Propane Trade Group Critiques NatGas Bill as “Half-Measure”

This charming little Tata car runs on both propane autogas and natural gas. But sadly, it's only sold in India. (image:

The National Propane Gas Association (NPGA), the fuel’s most prominent trade group, is criticizing a new proposal in Congress that offers incentives for natural gas-powered vehicles, but snubs LPG-powered ones.

Introduced to the U.S. House this week, the New Alternative Transportation to Give Americans Solutions (NATGAS) Act would provide tax credits for the purchase and manufacture of natural gas vehicles, and the creation of fueling stations to support them. The bill offers a credit up to 80-percent of the cost of the vehicle, capped at $7,500 for passenger cars and $64,000 for heavy-duty trucks. There would be a 50-percent credit for fueling stations, capped at $100,000 per station. In addition, the proposal extends an existing 50-cent per gallon credit.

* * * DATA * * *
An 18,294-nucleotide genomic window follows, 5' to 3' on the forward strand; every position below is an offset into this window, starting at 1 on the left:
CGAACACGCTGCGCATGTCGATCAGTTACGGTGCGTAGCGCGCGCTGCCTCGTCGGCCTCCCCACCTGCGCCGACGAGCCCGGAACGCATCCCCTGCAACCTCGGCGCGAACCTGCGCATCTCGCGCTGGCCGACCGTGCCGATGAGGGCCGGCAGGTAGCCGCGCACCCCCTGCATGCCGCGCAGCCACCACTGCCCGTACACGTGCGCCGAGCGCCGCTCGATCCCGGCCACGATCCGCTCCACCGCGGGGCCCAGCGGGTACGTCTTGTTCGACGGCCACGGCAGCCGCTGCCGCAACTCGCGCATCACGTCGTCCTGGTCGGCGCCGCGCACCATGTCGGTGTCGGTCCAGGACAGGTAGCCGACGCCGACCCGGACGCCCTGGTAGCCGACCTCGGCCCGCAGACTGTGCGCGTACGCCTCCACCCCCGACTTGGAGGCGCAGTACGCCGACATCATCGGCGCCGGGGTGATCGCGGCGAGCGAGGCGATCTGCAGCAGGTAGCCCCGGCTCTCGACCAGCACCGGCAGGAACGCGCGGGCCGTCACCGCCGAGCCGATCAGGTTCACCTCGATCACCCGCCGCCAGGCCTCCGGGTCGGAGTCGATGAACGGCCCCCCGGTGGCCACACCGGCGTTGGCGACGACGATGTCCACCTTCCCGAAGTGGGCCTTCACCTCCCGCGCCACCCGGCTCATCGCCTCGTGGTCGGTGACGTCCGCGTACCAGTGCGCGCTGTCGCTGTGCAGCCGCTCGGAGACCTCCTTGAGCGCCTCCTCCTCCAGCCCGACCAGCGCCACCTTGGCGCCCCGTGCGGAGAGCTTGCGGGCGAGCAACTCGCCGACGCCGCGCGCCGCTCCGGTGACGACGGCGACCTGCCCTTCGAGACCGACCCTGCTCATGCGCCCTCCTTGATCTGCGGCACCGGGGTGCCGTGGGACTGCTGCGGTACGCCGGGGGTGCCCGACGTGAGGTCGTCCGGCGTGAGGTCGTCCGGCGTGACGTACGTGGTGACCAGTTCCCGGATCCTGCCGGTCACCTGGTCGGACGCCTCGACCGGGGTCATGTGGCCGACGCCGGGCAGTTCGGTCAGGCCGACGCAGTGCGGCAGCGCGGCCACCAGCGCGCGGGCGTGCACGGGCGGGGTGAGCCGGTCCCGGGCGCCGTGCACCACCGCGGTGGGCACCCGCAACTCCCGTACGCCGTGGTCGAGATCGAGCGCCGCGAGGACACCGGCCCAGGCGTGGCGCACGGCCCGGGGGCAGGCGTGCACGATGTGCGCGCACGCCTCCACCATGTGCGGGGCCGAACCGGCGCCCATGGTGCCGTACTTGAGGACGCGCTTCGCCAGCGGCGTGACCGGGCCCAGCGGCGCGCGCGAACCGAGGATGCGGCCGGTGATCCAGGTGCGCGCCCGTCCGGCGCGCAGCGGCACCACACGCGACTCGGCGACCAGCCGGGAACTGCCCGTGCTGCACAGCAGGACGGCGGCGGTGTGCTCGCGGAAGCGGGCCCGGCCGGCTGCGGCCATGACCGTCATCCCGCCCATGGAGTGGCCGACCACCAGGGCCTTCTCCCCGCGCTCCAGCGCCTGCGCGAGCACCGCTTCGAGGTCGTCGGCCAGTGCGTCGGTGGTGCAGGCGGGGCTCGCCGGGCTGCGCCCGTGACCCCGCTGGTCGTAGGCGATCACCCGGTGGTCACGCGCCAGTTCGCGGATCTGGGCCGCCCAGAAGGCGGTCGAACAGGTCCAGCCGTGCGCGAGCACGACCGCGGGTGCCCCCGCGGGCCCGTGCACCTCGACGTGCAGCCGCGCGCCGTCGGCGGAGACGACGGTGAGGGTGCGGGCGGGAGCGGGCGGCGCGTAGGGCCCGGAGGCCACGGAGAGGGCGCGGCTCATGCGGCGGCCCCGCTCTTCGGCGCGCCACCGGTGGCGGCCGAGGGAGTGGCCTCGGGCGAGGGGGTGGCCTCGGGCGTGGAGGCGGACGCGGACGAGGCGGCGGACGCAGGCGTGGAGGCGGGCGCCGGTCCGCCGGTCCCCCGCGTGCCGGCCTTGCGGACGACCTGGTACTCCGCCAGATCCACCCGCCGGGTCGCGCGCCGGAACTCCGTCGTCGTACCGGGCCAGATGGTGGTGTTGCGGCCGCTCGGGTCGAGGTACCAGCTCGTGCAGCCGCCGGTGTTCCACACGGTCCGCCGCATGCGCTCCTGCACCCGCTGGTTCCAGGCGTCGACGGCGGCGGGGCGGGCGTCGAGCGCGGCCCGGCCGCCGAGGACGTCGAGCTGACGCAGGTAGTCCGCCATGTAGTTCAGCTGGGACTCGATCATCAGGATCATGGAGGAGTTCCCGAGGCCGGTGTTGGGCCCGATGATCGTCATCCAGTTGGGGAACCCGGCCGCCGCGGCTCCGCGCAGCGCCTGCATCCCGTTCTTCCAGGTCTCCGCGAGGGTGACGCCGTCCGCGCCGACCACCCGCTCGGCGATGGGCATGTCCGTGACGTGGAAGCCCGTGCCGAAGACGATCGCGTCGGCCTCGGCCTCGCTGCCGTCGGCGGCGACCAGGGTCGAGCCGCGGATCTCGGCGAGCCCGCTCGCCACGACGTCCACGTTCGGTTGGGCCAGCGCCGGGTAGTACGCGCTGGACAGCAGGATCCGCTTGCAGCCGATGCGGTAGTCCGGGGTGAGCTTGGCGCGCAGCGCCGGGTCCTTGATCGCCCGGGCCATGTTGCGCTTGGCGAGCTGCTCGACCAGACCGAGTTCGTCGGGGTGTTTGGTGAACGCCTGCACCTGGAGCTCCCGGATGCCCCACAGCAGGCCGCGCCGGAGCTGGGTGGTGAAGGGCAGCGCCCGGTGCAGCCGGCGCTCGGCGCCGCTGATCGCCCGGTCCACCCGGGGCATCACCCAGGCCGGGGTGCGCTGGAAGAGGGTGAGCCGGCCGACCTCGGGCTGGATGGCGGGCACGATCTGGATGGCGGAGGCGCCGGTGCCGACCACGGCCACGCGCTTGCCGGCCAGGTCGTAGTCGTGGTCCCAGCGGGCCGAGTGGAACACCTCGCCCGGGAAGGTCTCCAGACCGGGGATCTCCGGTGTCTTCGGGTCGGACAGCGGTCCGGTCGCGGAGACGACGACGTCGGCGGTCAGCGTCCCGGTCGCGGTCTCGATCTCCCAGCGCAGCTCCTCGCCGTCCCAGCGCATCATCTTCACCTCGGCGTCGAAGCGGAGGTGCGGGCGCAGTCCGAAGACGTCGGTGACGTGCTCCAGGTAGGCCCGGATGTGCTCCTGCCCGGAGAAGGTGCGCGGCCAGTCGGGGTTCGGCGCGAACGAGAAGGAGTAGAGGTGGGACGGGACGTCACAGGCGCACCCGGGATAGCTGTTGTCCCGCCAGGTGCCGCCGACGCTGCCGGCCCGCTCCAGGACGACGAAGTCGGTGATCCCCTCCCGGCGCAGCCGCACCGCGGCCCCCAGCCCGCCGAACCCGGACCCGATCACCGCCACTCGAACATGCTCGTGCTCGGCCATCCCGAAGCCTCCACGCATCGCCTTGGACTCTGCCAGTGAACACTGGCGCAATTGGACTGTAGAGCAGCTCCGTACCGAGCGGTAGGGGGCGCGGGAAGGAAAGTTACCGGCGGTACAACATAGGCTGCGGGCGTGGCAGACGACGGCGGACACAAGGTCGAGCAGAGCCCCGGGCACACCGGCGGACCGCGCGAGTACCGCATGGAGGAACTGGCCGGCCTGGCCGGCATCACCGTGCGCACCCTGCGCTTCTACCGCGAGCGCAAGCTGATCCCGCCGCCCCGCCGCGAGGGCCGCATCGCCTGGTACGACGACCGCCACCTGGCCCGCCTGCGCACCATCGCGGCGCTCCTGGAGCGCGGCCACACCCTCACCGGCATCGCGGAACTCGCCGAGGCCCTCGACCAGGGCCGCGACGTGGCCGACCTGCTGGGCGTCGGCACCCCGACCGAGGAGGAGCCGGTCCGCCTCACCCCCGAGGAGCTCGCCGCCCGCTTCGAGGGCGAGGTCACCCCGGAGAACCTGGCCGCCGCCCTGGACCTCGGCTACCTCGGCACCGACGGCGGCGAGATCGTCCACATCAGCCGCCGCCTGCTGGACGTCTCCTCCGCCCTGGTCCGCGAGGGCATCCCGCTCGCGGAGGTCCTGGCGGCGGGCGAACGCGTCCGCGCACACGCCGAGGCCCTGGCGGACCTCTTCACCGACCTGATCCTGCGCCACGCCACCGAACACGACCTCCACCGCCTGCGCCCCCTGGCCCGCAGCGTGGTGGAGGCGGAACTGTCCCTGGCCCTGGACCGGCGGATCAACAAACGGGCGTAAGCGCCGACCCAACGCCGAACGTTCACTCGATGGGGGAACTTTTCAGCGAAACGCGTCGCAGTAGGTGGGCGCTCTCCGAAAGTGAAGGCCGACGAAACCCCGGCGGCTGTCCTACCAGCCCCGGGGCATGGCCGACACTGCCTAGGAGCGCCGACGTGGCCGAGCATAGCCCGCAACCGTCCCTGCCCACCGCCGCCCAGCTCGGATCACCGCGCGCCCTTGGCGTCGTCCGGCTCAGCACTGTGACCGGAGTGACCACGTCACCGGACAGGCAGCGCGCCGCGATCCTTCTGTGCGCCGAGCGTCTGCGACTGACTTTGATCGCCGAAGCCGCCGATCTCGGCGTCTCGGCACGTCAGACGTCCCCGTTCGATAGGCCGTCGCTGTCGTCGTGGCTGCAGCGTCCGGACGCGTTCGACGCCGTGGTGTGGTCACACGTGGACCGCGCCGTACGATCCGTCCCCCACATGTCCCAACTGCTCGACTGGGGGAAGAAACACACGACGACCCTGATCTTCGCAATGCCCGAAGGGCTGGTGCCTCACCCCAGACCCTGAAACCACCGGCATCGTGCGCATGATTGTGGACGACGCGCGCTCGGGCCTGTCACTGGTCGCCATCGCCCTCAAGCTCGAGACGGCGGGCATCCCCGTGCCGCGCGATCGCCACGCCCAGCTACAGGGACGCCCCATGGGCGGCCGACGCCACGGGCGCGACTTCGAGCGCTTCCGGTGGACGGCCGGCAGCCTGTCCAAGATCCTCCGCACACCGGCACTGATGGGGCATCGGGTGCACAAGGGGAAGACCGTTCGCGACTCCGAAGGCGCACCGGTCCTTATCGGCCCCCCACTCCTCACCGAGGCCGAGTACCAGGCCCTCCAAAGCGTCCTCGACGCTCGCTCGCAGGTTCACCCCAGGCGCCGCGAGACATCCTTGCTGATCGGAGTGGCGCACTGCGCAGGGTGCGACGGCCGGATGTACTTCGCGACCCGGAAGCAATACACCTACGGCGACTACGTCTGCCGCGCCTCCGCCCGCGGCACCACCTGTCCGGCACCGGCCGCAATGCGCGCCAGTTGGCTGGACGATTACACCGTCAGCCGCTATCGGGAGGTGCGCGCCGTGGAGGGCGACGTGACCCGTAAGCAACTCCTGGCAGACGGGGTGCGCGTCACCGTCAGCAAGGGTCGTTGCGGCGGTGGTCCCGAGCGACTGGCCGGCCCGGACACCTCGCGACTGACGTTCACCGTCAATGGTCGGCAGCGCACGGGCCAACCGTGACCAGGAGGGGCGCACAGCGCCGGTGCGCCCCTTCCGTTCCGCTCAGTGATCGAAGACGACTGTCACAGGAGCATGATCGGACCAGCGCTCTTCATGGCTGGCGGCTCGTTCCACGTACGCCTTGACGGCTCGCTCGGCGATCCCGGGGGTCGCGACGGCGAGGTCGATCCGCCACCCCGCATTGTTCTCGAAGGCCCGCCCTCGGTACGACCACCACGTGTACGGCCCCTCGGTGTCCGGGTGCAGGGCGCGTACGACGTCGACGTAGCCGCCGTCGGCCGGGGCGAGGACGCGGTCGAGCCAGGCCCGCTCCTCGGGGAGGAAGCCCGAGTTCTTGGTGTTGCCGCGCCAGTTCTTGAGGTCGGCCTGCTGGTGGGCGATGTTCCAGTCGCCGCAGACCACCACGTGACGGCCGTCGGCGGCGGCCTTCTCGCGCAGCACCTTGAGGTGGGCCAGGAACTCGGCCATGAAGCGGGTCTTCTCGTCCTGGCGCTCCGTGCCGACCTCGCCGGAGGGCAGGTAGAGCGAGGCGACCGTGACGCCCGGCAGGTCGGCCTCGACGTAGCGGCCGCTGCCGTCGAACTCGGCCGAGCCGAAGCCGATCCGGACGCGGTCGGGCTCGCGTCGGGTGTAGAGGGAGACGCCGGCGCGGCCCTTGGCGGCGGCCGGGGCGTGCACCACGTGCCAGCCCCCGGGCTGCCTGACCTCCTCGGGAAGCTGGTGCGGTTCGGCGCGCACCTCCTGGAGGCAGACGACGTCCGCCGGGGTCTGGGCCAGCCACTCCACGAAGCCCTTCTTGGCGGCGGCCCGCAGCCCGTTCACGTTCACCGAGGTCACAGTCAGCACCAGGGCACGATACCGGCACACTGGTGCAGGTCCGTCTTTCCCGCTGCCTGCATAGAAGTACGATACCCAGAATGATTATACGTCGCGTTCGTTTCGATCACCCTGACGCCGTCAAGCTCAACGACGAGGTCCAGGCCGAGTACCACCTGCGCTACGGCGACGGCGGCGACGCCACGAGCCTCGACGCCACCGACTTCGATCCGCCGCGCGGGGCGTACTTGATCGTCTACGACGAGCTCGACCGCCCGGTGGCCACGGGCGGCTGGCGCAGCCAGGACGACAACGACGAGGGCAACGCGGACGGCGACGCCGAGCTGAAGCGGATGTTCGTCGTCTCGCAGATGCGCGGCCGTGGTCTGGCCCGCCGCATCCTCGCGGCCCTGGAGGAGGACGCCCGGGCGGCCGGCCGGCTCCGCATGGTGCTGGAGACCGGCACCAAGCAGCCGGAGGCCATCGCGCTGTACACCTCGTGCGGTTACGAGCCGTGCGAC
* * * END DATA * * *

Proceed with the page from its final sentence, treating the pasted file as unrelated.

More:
But if the objective of lawmakers is to put more alternative fuel vehicles on the road, the bill is a “half-measure,” the NPGA said in a prepared statement. As a road fuel, propane autogas boasts a similar resume to natural gas: lower emissions, produced in North America, with a refueling infrastructure already in place.

“The NATGAS Act recognizes the role alternative fuel vehicles can have in reducing foreign oil consumption and cleaning up our environment,” says Richard Roldan, president of the NPGA. “However, by excluding propane autogas vehicles, the legislation ignores an equally useful, abundant, domestic fuel available right now to serve Americans.”

Have a look at the NPGA statement here. Or read up more on the NATGAS bill here.

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